I was once chatting and getting to know my then boyfriend’s grandmother. She inquired about my grandparents. I told her that I had been very close to both my grandmothers but both grandfathers had died before I was born. I mentioned that my paternal grandfather died after contracting the Spanish flu while serving in World War I. Having served in the French Resistance during World War II, my boyfriend’s grandmother tried to correct me. “No dear, you mean World War II. You’re far too young to have had a grandfather who served in World War I.” “No, Mam.” I explained, “My paternal grandfather was born in the nineteenth century.” “Oh,” she replied. “That’s very unusual.” And it is.

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Alison Aucoin is descended from people who spent their weekends dressing up in costumes and taking silly photos of one another to send to relatives who were serving in the Pacific during WWII. She makes her living as a freelance grant writer but is much happier squeezing playdough with her two year-old Ethiopian daughter, creating photography/audio projects, crafting manifestos on her blog (http://endebetehyemhoneyelem.blogspot.com) and making costumes with her trusty glue gun. She is one of only about a half dozen Cajun Jews in existence.

11 responses to “Grandpa Doughboy, who were you?”

  1. Irene Zion says:


    If I just knew what I know now, I’d have asked the questions I want the answers to today of my relatives who are long in the ground. I had my chance, but I just didn’t know I’d want to know all this stuff at the time.
    Regret is a bitter pill.

  2. I feel the same way about my maternal grandmother, especially her recipe for gumbo. But on my Dad’s side, well, let’s just say there seemed to be a code of silence about a lot of stuff.

  3. Born in the nineteenth century… Wow. He sounds like a fascinating character. I love the observation about licking his lips when he drinks. I’ve never seen anyone do that before.

  4. Apparently as soon as he would stagger in the door my grandmother would yell, “Now don’t you come in this house lickin’.” And he’d slurrily bellow back, “Aw, Lu.” To this day my mother and I refer to being drunk as lickin’. It’s an awesome image but I’m really glad I didn’t have to experience it.

  5. Matt says:

    My maternal grandfather died this past Christmas. It was only afterwards I realized just how much of his life (of ALL my grandparents, really) was a mystery to me: his service in WWII, his time working for NASA and the space program, all of it. It was as if my parents had decided to deny any form of family history stretching back beyond their own lives.

    But tracking those details down, on my own, has proven to be kind of an amazing experience in it’s own right. I just wish I’d had the opportunity to sit and talk with him about some of those things.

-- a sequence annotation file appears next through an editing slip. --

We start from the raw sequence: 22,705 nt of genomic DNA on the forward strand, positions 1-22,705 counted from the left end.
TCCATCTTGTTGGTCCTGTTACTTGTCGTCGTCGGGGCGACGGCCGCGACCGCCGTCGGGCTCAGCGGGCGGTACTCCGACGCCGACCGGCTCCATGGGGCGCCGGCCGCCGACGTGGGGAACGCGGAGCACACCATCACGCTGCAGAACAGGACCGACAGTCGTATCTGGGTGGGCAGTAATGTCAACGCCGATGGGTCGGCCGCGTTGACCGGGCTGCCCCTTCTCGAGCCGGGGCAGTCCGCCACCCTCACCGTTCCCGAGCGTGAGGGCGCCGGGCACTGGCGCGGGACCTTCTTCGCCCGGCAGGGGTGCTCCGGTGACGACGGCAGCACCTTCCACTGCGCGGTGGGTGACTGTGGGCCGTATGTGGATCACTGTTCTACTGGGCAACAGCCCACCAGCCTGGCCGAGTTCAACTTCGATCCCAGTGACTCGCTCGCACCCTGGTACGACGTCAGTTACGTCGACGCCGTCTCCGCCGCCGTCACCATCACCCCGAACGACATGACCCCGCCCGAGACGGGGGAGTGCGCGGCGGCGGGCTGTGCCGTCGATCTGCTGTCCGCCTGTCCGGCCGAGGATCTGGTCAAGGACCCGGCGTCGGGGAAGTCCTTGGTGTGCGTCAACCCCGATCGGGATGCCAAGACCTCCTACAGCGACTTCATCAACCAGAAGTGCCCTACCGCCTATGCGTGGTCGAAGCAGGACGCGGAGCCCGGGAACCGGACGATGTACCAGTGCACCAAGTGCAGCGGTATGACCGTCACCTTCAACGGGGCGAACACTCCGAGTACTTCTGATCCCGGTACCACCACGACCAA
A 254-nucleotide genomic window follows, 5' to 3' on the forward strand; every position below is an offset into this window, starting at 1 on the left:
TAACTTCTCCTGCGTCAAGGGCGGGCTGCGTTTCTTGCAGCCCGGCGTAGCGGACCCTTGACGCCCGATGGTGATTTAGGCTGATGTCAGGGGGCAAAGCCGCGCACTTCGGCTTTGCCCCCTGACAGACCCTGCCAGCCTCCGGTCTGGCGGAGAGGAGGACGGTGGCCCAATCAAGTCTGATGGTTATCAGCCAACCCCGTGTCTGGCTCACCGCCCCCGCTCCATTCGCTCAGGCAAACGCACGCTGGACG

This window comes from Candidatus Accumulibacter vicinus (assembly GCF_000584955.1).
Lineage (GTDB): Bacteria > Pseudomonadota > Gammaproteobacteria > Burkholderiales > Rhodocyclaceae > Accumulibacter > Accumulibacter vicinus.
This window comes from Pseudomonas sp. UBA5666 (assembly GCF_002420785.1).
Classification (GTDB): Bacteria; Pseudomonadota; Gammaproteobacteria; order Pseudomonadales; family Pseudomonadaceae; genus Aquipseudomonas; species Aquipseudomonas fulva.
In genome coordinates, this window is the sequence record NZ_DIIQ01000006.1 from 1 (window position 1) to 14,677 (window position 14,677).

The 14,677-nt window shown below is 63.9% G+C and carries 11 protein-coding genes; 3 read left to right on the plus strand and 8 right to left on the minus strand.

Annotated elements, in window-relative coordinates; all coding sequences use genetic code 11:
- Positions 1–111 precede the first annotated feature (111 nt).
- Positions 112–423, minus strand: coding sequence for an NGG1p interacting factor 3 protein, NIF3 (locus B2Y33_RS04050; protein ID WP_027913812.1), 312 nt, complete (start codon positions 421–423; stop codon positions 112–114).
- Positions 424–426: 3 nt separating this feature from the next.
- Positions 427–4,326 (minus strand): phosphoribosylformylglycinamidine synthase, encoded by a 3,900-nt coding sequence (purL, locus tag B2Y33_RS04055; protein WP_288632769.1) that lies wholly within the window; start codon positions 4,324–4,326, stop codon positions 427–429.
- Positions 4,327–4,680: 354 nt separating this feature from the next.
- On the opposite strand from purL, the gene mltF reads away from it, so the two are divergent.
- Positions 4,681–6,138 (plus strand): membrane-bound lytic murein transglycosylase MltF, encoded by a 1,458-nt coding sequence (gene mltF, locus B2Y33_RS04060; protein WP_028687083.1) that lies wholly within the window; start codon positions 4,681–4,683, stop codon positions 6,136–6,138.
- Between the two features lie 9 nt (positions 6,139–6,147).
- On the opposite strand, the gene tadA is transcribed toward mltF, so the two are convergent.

• Yup, get that Matt. After I wrote the essay I decided to google my grandfather’s name. Didn’t find anything about him but did find transcript of old newspaper from my father’s hometown. Fascinating!!

  6. Ronlyn Domingue says:

    There are always gaps. I have a copy of the brief autobiography my great-great-grandmother Mary wrote when she was elderly. There are a few ancedotes, a rare reflection or two about how she felt about things, but mostly it’s a chronicle of her life. Lots of floods and births. When I asked my grandmother about her (and she’s the one who gave me the copy), MawMaw said, “Well, she wrote poetry, and a baby died when he was little.”

    I’m at least fortunate Mary spoke a little for herself. Otherwise, I’d have nothing.

  7. Wow, that’s so cool! I can I read a little next visit? BTW, new house will have sweet guestroom.

  8. Simon Smithson says:

    “He played jazz piano with Pinky Vidacovich and the Mindbenders (greatest band name EVER)”


  9. Alison Aucoin says:

    Will take you our to see Pinky’s nephew, Johnny Vidacovich next time we meet up in New Orleans ; ) Mad talent & wackiness run in that family!

  10. angela says:

    i also never knew my paternal grandfather. he stayed behind in China while my grandmother, father, and aunt fled to Taiwan. by the time i finally made it to China, he had unfortunately already died.

    for a long time, my father refused to talk about him, but lately, as he’s gotten older, he’s opened up more. i wonder too what Dad would have been like if he had had his father around. he’s actually very giving and open, and spoils me and my brother (at least according to my mom). maybe he’s been trying to be the kind of father he always wished he had.